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EEOC Issued Enforcement Guide on Retaliation and Related Issues

Published:  September 2, 2016

The EEOC recently issued its Enforcement Guide on Retaliation and Related Issues.  The Guide incorporates recent court decisions as well as the EEOC's own interpretation of the statutes that it enforces regarding employee retaliation claims.  The Guide supersedes the Compliance Manual Section 8: Retaliation that was issued in 1998.

The Guide sets for several examples of what the EEOC deems to be protected activities by employees. Importantly, the Guide makes it clear that a simple statement by an employee that they plan on making a complaint to management may be construed as sufficient to find that the employee has engaged in a protected activity.  Other examples include: providing information in an employer's internal investigation regarding EEOC allegations; refusing to obey an order reasonably believed to be discriminatory; advising an employer on EEOC compliance; resisting sexual advances or intervening to protect others; passive resistance; requesting reasonable accommodation for disability or religion; inquiries and other discussions about compensation.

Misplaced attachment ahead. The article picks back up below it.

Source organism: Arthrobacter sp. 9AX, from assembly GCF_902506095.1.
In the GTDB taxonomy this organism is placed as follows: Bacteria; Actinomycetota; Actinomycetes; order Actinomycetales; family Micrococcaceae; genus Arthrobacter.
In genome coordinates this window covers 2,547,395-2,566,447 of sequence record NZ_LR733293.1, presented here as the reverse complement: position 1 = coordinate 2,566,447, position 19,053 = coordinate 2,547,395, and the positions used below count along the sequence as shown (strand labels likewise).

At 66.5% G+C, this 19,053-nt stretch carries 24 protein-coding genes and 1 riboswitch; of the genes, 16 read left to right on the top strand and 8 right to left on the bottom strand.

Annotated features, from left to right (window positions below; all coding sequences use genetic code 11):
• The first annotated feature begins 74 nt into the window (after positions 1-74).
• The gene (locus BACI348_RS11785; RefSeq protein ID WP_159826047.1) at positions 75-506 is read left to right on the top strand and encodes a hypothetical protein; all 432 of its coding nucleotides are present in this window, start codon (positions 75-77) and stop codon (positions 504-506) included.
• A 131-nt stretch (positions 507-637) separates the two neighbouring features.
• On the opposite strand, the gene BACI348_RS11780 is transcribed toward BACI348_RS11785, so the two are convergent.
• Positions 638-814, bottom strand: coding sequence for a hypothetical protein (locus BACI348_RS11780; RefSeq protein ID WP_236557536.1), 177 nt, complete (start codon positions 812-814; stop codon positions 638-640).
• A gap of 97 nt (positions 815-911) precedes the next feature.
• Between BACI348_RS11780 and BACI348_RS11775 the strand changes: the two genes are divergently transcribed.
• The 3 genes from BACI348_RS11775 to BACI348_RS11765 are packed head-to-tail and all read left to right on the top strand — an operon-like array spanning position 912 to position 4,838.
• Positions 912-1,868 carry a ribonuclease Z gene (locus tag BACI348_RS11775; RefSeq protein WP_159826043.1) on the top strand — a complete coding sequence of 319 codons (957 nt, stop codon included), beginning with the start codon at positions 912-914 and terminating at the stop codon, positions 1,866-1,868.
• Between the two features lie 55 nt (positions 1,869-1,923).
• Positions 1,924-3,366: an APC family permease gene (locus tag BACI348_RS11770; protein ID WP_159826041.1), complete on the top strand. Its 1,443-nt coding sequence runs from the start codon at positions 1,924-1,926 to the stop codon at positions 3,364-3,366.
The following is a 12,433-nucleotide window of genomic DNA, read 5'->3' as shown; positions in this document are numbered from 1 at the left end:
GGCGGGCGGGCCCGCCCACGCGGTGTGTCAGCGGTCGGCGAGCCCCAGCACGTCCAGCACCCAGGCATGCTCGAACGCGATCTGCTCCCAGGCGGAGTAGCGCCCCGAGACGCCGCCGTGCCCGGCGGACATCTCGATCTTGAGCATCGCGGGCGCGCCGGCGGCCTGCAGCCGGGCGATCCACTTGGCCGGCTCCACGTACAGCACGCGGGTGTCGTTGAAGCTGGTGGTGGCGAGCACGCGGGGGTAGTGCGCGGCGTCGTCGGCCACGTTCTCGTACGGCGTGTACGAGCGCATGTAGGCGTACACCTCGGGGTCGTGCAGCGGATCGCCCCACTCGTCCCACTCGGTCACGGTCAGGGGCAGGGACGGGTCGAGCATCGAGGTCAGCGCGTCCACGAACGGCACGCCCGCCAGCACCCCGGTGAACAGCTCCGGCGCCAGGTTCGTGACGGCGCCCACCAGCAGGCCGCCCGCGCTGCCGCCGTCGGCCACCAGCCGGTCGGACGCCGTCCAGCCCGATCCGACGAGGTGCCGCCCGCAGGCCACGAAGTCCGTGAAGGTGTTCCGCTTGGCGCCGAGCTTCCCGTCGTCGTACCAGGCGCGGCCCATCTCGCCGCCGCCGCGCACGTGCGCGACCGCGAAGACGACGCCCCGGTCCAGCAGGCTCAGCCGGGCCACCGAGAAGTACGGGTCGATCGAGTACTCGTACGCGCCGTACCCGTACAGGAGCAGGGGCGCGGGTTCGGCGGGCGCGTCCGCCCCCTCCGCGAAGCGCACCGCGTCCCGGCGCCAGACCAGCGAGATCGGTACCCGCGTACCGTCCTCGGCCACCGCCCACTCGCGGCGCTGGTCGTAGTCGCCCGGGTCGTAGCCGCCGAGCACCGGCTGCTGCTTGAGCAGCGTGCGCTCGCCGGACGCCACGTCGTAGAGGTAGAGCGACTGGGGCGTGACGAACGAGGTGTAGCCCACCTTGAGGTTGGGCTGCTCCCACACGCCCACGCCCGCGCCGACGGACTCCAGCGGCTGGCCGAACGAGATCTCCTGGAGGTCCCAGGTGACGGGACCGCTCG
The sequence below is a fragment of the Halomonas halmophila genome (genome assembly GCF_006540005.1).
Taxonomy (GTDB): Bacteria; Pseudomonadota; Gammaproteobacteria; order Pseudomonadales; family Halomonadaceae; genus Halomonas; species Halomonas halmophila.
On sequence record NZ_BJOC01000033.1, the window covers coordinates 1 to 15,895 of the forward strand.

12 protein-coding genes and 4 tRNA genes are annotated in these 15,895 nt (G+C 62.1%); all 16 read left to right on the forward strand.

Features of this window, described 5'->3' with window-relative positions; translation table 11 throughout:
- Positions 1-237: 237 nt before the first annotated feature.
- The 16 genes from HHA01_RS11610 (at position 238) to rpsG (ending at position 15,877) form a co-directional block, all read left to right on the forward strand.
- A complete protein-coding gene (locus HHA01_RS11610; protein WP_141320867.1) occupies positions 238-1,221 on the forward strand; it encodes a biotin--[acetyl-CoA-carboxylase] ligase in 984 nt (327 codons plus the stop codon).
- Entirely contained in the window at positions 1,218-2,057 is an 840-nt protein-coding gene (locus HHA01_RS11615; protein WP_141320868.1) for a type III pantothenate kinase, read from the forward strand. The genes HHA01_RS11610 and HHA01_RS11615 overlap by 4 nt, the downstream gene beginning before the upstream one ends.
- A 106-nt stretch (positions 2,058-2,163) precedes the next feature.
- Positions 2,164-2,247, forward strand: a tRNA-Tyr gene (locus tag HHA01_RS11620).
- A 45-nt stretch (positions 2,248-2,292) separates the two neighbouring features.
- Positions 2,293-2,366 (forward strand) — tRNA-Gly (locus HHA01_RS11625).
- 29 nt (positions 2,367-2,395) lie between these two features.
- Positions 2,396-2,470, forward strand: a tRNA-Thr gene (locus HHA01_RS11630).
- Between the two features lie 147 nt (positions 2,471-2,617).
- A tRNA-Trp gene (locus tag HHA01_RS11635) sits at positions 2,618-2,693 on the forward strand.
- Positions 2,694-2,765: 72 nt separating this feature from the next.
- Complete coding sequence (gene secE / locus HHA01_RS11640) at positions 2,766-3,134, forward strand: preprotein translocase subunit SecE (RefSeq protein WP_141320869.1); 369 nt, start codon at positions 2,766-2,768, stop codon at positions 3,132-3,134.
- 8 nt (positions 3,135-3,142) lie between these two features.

The Guide clarifies that the EEOC determines what is a materially adverse action on a case by case basis. The EEOC notes that the retaliatory action does not need to be against the complaining employee themselves.  Some other examples of materially adverse actions are disparaging remarks made to others, false reports to government authorities, filing a lawsuit, threatening reassignment; scrutinizing the work or attendance of the employee more closely than that of other employees without justification and removal of supervisory responsibilities.

The Guide also provides examples of some conduct that the EEOC has determined may support a finding of retaliation including, suspicious timing, oral or written statement; comparative evidence and inconsistent or shifting expectations.

The Guide is not intended to be binding. It is intended to give both employers and attorneys a resource to determine how the EEOC is likely to interpret certain action in the ever expanding scope of employee retaliation claims.

If you have any questions regarding Federal discrimination laws, Massachusetts discrimination laws or the EEOC, please contact the attorneys at Royal, P.C.